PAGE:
I

         DIRECTED VERDICT

         The plaintiff first claims on appeal that the court's directed verdict in favor of the defendants is fatally flawed in two respects: (1) the eight counts alleged by the plaintiff in his substitute complaint do not each equate to a claim of professional negligence; and (2) even if that were the case, the plaintiff's claims should not fail for lack of expert testimony presented at trial. In response, the defendants argue that each of the eight theories of recovery advanced in the plaintiff's complaint ‘‘centers upon the foundational allegation that the defendant realtors negligently or intentionally recommended a list price for the . . . property that was substantially below fair market value, '' and, thus, those eight theories of recovery presented, at their core, claims for professional negligence. As a result, the defendants argue, the plaintiff was required to present expert testimony to establish the applicable standard of care and any breach thereof, which he failed to do. We reject the defendants' arguments and agree with the plaintiff in both respects.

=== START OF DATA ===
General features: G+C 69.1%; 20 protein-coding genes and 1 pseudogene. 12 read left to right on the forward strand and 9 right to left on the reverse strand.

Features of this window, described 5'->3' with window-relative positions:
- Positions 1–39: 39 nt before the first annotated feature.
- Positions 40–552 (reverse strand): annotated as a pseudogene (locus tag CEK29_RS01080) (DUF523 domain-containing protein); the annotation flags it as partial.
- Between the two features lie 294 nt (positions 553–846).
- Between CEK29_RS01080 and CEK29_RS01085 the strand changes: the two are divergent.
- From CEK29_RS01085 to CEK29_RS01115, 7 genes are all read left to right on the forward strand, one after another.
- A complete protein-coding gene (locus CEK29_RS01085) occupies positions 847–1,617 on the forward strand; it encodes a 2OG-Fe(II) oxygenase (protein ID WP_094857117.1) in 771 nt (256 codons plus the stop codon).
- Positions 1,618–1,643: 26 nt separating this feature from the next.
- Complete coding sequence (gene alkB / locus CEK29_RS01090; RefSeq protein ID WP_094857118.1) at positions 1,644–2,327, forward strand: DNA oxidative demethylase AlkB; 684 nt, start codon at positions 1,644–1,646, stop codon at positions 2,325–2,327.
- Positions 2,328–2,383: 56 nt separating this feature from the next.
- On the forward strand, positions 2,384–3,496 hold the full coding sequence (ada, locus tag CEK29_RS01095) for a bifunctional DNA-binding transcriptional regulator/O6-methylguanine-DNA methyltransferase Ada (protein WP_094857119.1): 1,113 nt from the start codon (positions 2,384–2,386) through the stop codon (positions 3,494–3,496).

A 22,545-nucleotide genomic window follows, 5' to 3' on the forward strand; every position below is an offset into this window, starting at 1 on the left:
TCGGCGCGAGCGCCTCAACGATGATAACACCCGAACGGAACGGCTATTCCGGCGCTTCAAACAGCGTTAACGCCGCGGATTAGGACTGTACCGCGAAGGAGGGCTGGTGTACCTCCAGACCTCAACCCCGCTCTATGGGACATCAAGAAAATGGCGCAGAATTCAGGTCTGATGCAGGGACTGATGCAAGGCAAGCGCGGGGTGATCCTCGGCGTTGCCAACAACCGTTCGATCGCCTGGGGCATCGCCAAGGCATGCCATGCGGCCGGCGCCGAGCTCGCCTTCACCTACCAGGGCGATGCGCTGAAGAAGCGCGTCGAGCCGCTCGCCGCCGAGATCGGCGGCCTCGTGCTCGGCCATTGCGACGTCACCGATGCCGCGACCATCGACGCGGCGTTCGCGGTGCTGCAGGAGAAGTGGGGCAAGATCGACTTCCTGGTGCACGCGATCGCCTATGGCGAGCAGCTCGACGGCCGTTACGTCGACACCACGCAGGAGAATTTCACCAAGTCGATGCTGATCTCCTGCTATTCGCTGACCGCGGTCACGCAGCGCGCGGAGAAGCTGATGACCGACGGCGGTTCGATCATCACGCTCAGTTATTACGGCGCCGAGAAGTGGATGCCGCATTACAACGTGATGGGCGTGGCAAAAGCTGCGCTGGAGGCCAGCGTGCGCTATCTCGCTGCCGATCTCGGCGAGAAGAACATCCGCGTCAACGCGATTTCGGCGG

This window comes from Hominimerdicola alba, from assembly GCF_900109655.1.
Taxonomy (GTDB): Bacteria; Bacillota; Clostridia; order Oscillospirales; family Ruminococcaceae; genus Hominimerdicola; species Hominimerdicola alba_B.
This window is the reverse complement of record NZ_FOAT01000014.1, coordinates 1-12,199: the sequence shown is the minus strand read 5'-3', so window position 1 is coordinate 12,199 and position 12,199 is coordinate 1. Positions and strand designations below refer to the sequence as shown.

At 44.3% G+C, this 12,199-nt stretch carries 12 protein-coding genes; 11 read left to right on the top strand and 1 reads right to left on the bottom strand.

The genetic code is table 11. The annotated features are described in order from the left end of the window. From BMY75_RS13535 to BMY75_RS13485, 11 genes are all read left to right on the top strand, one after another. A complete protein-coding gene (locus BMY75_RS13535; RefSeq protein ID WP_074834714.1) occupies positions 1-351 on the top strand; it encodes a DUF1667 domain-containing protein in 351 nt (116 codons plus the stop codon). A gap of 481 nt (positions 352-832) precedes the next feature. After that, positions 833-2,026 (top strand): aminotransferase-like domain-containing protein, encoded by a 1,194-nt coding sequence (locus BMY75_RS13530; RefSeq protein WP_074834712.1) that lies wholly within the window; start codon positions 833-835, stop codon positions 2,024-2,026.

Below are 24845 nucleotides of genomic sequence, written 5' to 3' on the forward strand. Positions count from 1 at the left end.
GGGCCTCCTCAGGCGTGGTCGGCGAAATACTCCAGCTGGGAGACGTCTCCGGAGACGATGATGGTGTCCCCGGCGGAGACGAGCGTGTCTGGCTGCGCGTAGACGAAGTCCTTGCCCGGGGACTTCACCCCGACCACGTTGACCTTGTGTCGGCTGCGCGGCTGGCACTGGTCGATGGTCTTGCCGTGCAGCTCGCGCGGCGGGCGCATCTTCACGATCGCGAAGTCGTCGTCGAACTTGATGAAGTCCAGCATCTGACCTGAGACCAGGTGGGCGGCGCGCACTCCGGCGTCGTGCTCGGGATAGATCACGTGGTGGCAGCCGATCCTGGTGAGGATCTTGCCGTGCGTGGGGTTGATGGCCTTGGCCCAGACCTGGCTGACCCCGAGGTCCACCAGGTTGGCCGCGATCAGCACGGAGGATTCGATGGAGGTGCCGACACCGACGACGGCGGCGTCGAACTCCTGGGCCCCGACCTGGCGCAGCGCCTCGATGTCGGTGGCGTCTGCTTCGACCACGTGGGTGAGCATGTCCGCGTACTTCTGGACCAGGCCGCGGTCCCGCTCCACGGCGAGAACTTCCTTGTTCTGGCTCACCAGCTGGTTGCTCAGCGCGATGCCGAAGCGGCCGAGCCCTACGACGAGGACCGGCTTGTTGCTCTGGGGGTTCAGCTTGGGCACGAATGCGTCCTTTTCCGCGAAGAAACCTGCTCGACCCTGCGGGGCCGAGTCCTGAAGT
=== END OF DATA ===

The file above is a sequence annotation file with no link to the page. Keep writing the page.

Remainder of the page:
A

         Professional Negligence

         The plaintiff first argues that the court improperly concluded that ‘‘[t]he underlying basis for each of [the plaintiff's eight] counts is based upon breaches of professional standards of care on the part of the real estate agent, broker and salespersons regarding selection and recommendation of the listing price.'' Although all eight counts of the substitute complaint incorporate the allegation that Olson and Jenkins set the list price for the property at $318, 000 when they knew, or should have known, that the fair market value of the property was, in fact, substantially greater, we agree with the plaintiff that it does not necessarily follow that all of the counts summarily can be characterized as one general claim of professional negligence.

         ‘‘The interpretation of pleadings presents a question of law over which our review is plenary.'' (Internal quotation marks omitted.) Oxford House at Yale v.Gilligan, 125 Conn.App. 464, 469, 10 A.3d 52 (2010). Furthermore, ‘‘in determining the nature of a pleading filed by a party, we are not bound by the label affixed to that pleading by the party.'' (Internal quotation marks omitted.) Selimoglu v.Phimvongsa, 119 Conn.App. 645, 651-52, 989 A.2d 121, cert. denied, 296 Conn. 902, 991 A.2d 1103 (2010). ‘‘In order for a claim to sound in professional negligence, it must be alleged that (1) the defendant is sued in his or her capacity as a professional, (2) the alleged negligence is of a specialized professional nature that arises out of the professional relationship, and (3) the alleged negligence is substantially related to the ...